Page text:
• The majority of older (>80 years) and younger (<60 years) adults produced specific IgG antibody titers against SARS-CoV-2 spike protein.
    • Titers were lower in those >80 years; although the titer increase after the 2nd dose was greater in adults >80 years, the absolute mean titer remained lower than in adults <60 years (Figure 1).
    • There was no correlation between IgG titers and presence of symptoms.
  • After the 2nd dose, 31.3% of older and 2.2% of younger adults had no detectable neutralizing antibodies (Figure 2).

Methods: Cohort study of 176 German adults <60 (n = 91) and >80 (n = 85) years old who received BNT162b2 vaccine. Measured SARS-CoV-2 spike-specific IgG and SARS-CoV-2 neutralizing antibody titers 17-19 days after 1st dose and 17 days after 2nd dose. Summed self-reported number of post-vaccination symptoms (fever, chills, pain at injection site, head/limb pain, fatigue, nausea). Limitations: Data on 60-80 year-olds not included.

Implications: It is unclear whether absent neutralizing antibody responses to vaccination against SARS-CoV-2 in some older adults will translate to reduced protection from infection and disease. Observational data from Scotlandexternal icon suggest that one dose of the BNT162b2 or ChAdOx1 vaccine protects older adults against hospitalization in the near term. Further study is needed to confirm the long-term effectiveness of SARS-CoV-2 vaccines in older adults and to determine the duration of protection, specifically for adults over 80 in order to assess need for and ideal schedule for revaccination.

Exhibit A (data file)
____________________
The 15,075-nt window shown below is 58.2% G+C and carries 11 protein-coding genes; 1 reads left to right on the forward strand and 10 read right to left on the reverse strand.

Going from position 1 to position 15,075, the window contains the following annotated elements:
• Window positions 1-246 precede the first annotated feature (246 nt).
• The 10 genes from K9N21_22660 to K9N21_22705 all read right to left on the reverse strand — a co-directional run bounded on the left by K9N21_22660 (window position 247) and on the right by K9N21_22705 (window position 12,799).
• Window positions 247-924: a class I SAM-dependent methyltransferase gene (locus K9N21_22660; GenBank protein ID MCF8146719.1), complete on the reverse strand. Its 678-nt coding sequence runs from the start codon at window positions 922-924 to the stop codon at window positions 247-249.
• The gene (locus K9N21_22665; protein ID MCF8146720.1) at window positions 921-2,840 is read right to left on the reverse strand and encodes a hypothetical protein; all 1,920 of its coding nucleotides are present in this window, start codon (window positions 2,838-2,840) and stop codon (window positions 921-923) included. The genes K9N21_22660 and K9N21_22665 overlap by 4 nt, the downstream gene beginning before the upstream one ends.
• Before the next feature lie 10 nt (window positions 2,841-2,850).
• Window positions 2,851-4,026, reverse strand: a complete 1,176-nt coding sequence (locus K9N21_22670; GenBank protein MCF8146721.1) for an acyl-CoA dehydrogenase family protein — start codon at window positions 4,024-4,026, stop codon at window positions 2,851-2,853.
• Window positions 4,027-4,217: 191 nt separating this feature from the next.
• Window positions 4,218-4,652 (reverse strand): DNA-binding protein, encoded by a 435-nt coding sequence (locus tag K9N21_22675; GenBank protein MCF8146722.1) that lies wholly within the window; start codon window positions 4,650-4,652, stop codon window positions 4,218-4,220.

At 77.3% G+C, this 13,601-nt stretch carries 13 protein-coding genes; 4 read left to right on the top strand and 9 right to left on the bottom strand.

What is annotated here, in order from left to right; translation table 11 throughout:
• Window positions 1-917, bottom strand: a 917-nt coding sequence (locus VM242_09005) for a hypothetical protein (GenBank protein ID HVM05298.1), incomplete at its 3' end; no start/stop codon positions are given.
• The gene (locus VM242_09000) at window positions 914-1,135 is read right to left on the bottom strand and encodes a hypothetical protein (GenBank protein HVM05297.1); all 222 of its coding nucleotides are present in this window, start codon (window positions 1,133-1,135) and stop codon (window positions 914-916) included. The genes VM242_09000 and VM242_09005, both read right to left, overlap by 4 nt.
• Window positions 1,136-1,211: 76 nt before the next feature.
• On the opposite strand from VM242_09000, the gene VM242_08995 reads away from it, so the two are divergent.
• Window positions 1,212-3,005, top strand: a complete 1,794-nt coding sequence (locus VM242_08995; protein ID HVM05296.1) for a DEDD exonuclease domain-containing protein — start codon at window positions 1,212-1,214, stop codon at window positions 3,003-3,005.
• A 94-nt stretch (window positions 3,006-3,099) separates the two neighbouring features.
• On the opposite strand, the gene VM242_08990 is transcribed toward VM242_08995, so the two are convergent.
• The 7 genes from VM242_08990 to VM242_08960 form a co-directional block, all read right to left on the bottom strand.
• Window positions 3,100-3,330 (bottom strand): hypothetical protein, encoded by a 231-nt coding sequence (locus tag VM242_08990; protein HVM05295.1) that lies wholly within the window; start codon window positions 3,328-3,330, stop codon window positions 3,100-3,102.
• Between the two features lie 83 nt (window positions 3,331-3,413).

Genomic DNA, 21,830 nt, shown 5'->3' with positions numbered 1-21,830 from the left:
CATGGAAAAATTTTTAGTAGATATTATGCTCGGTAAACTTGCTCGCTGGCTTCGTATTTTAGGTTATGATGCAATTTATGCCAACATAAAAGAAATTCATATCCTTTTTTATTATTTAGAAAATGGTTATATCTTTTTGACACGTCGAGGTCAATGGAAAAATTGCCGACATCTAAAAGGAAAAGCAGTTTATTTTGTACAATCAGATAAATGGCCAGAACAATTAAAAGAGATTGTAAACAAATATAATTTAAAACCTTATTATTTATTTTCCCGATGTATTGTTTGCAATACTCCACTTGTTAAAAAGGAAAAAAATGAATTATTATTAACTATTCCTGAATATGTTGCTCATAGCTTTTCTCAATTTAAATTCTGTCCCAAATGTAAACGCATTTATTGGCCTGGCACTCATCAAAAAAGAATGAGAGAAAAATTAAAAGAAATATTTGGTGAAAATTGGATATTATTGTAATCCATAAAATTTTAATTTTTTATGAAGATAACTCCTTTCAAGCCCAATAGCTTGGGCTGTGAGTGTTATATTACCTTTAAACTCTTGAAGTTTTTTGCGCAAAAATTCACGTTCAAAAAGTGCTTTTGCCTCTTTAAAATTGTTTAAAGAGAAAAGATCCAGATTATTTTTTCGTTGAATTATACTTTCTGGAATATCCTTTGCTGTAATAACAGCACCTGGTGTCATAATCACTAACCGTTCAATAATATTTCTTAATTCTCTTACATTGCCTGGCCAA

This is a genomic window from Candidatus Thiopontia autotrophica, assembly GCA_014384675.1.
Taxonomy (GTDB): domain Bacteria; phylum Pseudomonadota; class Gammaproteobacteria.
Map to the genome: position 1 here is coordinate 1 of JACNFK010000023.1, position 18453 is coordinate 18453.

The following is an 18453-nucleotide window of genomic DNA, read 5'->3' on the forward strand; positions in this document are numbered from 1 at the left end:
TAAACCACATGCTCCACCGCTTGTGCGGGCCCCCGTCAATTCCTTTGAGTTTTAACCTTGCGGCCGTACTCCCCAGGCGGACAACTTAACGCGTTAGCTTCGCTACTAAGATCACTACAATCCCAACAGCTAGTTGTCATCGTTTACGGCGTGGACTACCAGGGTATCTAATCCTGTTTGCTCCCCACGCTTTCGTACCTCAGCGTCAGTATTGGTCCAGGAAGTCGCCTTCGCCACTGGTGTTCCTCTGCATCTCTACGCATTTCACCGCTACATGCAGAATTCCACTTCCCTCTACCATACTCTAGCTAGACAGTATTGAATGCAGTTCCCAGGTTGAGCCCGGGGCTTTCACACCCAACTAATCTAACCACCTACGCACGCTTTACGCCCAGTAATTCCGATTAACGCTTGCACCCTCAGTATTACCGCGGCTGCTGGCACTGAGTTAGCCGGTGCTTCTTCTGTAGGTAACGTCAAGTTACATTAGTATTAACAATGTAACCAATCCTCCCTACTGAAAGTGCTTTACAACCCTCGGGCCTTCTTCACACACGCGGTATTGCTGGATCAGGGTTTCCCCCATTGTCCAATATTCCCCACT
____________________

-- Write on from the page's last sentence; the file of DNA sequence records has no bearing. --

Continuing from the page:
Figure 1

Figure 2

Note: Adapted from Müller et al. Figure 1. Antibody titers 17-19 days after 2nd vaccination in adults <60 vs >80 years old. Boxes span the interquartile range, the line within each box shows the median, and whiskers show the 2.5th and 97.5th percentiles. Results <25.6 binding antibody units/milliliter (BAU/ml) are considered negative, ≥25.6 and ≤35.6 BAU/ml indeterminate, and >35.6 BAU/ml positive. Antibody titers below the detection limit were set to 1.0. Figure 2. Frequencies of adults <60 and >80 years old with specific neutralizing antibody titers after the second vaccination dose. Licensed under CC-BY-NC-ND 4.0